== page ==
Snapshots of Home: It’s More Fun in the Philippines

A trip to any travel show would be incomplete for me if I didn’t drop by the booth for my native land, the Philippines. As a matter of fact, as part of my pre-event research, I made it a point to know the country’s booth number so it’d be at the top of my list of booths to visit at The New York Times Travel Show.

It's More Fun in the Philippines.

And to honor the Philippines’ independence from Spain, a day which is observed every June 12, I’d love to share what I gleaned about the country from my own experiences, plus insight from the friendly and knowledgeable folks manning Booth 242.

With all the fun activities, tasty native dishes and breathtaking sceneries visitors can sample in its 7,000-plus islands, the Philippines’ new country tagline “It’s More Fun in the Philippines” fits the nation quite well.

There are so many interesting things to see and do, such as whitewater rafting, spelunking, hiking, shopping, dining and more. Where do you begin? Depending on their original location, their plane commute from abroad takes nearly a whole day, (i.e. 18 hours or more from New York). To offset their travel time and to deal with possible jet lag, most Filipinos take at least a two- to three-week vacation when they visit the Philippines—ample time to explore and enjoy.

Activities, Places to Visit & Special Tour Packages

For those who want to avail of a special package, you may want to consider “the only tour being organized by the Department of Tourism and the Foreign Affairs office,” shares Emily Blaza of the Philippine Department of Tourism.

A photo with Emily Blaza of the Philippine Department of Tourism, located at 556 Fifth Avenue, New York.

According to Blaza, the package includes a special luncheon and photo opportunity with Philippine President Benigno Aquino III (Noynoy) at Malacanang or “the Palace” in Manila—home and workplace of the President.

Priced at $2,157 per person, the basic tour package runs from July 11 to 15, 2012 and includes airfare, accommodations, daily buffet breakfasts, and transportation details within the Philippines. The guided tours will take patrons to cultural venues and activities, such as fiestas and shows. And, of course, you have the option of prolonging your stay.

The 7th Ambassadors, Consuls General and Tourism Directors Tour of the Philippines takes place in July because “we want to encourage family vacations,” explains Blaza, noting that kids in the U.S. will already be on school vacation by that time. For more information, send them an email via or call 212-575-7915.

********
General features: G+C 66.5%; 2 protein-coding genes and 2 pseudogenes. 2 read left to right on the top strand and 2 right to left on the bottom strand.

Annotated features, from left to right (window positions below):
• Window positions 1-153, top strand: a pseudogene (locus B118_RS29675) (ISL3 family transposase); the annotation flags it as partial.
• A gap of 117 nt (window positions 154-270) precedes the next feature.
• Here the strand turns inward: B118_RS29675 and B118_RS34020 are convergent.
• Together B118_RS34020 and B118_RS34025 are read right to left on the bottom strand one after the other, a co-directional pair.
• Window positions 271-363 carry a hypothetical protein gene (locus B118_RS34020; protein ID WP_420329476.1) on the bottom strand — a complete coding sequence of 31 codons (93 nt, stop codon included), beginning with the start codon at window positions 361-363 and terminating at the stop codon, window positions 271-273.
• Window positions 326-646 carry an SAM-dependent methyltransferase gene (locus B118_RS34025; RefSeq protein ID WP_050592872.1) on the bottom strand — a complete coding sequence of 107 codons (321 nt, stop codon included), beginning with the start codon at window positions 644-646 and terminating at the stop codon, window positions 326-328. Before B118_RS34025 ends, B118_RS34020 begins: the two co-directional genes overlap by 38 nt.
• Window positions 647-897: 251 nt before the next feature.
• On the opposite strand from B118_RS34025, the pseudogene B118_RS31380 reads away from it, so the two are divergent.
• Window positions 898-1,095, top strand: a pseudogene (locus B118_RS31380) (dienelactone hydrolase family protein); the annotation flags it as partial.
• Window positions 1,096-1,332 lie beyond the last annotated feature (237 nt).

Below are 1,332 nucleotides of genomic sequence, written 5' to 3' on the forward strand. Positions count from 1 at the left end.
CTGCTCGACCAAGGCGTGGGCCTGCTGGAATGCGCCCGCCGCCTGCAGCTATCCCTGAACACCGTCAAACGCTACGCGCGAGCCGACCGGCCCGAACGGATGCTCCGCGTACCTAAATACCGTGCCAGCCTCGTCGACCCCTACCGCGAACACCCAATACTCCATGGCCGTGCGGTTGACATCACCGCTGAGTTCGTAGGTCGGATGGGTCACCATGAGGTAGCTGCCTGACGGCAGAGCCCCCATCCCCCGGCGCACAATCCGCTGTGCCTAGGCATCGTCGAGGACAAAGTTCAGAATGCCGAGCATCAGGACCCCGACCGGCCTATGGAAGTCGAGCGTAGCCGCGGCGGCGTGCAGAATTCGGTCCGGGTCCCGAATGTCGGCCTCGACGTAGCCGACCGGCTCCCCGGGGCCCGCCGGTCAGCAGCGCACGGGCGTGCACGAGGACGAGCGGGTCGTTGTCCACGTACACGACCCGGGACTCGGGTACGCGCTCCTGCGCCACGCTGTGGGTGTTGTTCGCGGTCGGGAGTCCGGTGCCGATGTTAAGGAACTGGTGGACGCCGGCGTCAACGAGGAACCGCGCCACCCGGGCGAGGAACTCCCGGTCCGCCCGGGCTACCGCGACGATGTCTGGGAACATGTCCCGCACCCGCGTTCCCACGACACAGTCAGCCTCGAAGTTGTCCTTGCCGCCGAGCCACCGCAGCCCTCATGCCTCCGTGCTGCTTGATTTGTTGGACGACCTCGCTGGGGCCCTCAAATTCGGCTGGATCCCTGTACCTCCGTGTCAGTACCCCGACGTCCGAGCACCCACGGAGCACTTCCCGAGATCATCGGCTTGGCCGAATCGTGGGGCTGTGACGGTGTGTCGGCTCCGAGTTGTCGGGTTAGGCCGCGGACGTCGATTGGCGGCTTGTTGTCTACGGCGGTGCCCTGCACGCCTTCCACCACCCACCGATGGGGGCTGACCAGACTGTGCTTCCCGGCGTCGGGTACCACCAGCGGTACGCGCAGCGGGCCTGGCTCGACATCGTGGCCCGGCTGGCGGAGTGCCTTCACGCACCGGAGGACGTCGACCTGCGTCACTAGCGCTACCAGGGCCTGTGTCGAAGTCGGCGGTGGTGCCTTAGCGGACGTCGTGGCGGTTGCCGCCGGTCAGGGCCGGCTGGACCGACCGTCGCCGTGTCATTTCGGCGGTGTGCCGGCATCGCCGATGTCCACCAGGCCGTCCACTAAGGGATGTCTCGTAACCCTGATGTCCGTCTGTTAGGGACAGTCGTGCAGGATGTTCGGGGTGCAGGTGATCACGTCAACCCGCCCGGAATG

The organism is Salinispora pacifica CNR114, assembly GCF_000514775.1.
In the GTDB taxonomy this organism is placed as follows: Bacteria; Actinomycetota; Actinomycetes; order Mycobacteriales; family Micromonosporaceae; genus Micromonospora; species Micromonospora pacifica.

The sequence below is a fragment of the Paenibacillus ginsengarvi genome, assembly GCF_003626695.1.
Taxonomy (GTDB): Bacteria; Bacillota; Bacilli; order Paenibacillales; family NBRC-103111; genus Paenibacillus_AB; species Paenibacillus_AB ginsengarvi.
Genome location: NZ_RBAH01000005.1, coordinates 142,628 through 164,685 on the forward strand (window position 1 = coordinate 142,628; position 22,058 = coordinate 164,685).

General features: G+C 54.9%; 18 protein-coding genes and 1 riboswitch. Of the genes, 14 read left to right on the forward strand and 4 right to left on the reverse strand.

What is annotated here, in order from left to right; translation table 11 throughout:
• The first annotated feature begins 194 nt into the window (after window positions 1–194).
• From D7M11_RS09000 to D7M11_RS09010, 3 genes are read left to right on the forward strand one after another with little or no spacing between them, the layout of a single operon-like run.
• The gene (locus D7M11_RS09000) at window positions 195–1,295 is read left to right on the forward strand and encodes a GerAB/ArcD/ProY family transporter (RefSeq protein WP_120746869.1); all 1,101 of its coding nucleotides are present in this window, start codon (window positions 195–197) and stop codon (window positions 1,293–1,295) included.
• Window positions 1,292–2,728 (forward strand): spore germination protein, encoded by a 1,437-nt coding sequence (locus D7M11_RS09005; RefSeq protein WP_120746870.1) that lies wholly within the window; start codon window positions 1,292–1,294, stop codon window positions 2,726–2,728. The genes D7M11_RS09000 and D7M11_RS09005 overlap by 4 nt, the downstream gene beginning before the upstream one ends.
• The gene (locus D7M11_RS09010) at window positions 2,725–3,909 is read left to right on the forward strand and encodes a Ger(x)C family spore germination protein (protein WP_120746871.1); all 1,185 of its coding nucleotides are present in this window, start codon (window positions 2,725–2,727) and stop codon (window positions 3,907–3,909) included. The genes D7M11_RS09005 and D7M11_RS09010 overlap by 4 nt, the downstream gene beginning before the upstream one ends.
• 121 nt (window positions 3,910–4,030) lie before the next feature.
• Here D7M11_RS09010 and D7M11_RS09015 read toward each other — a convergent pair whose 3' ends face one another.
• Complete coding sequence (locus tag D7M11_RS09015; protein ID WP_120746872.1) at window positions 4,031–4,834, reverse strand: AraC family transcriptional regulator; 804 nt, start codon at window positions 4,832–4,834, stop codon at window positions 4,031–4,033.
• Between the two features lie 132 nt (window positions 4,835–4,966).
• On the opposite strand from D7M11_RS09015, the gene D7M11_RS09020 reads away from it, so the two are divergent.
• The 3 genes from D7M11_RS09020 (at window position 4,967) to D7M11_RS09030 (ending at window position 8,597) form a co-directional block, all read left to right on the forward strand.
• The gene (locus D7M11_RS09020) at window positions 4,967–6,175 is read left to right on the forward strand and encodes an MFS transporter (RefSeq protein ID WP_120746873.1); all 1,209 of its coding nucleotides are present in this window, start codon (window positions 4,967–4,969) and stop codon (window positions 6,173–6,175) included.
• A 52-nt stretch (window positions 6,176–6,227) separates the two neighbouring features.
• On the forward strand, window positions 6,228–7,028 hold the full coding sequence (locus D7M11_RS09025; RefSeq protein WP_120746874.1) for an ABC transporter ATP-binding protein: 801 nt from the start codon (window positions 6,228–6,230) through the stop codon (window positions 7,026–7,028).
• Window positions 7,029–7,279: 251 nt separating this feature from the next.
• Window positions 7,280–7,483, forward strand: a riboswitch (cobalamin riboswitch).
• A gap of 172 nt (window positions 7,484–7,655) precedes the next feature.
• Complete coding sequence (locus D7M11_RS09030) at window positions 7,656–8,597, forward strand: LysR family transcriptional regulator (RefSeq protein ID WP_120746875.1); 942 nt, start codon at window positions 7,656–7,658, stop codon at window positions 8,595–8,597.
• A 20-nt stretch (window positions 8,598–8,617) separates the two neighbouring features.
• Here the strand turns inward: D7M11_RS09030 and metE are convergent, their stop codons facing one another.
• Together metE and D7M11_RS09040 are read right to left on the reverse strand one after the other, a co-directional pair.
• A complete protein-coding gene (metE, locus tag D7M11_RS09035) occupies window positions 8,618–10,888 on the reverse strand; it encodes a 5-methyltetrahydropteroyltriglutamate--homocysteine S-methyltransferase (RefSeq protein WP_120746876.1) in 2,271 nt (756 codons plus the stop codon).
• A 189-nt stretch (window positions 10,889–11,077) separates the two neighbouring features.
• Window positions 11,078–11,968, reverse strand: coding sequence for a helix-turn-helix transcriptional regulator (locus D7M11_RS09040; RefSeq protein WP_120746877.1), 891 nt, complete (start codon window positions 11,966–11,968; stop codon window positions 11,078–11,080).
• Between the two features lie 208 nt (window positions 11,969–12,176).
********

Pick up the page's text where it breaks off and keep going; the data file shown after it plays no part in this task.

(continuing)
And among the places she’d recommend to folks who have never been to the Philippines, especially those used to the weather in the Northeast, Casmehre Narcelles of Mango Tours, a New Jersey-based travel agency, says without hesitation, “I think it would nice if they go to Tagaytay.” She cites the cooler temperatures in Tagaytay, and adds the mountain resort of Baguio as another place “where it gets cooler at night.” Both areas are in the northern part of the Luzon island of the Philippines.

Narcelles also advises visitors to spend some time at the beaches, like Boracay, a popular destination spot that residents and tourists frequent because of its white sand and serene location.

Casmehre Narcelles from Mango Tours explains they also arrange trips outside Manila. Mango Tours is at 535 Newark Avenue, Jersey City, NJ - across from the Philippine Bread House.

While I haven’t yet gone to Boracay or Baguio, when I visited the Philippines in 2010, my family and I had a wonderful time at Tagaytay, which is a two-hour drive from Manila. The photo below shows Taal Volcano, surrounded by Taal Lake—the deepest lake in the Philippines.

Scenic vista from Tagaytay - overlooking Taal Volcano and Taal Lake.

I remember sampling some fried Tawilis, a freshwater sardine found only in Taal Lake, in the Batangas province of the Philippines. During my trip, I learned that the lake was once connected to Balayan Bay (saltwater). However, after numerous volcanic eruptions, the bay was eventually cut off from Taal Lake, which, over time, became a freshwater lake. The present-day Tawilis adapted and evolved to their new habitat.

Native Cuisine

If you haven’t yet tried Philippine cuisine, hopefully you’ve now grown curious enough to do so. If you’re in New Jersey, which has a big number of Filipino expatriates, peruse through this article highlighting places where you can stop by:

“Where Can You Get Filipino Food in Jersey City, New Jersey?”

Or, if you love fried chicken, check out Max’s of Manila in New Jersey, a restaurant that opened its first location’s doors in Manila, Philippines in 1945. Among other traditional fare, fried chicken is their specialty.

The borough of Queens, New York is another area where Filipinos flock to live or work. And nestled in Woodhaven, Queens sits Mama Meena’s Family Restaurant where the sumptuous food is matched by their friendly customer service. Read on to learn about Philippine cuisine as per my interview with chef and restaurateur, Mama Meena.

Of course, thinking about Philippine dishes brings nostalgic thoughts from my own childhood via my earlier post: “Food & Prose Evoke Comforting Memories”.

Illustrating how much more fun it is in the Philippines, check out the Fun Stuff links on their website where you can create your meme. Click here to check out the one we made via

Editorial Creatives hopes you’ll consider the Philippines as a possible spot for your next vacation. After all, like they say, “It’s more fun in the Philippines.” And with the US Dollar to Philippine Peso conversion rate ($1 USD = 42 Philippine Peso; as of June 13, 2012), you’ll have more dough to keep on having fun.

Happy Independence Day, Philippines! Mabuhay!


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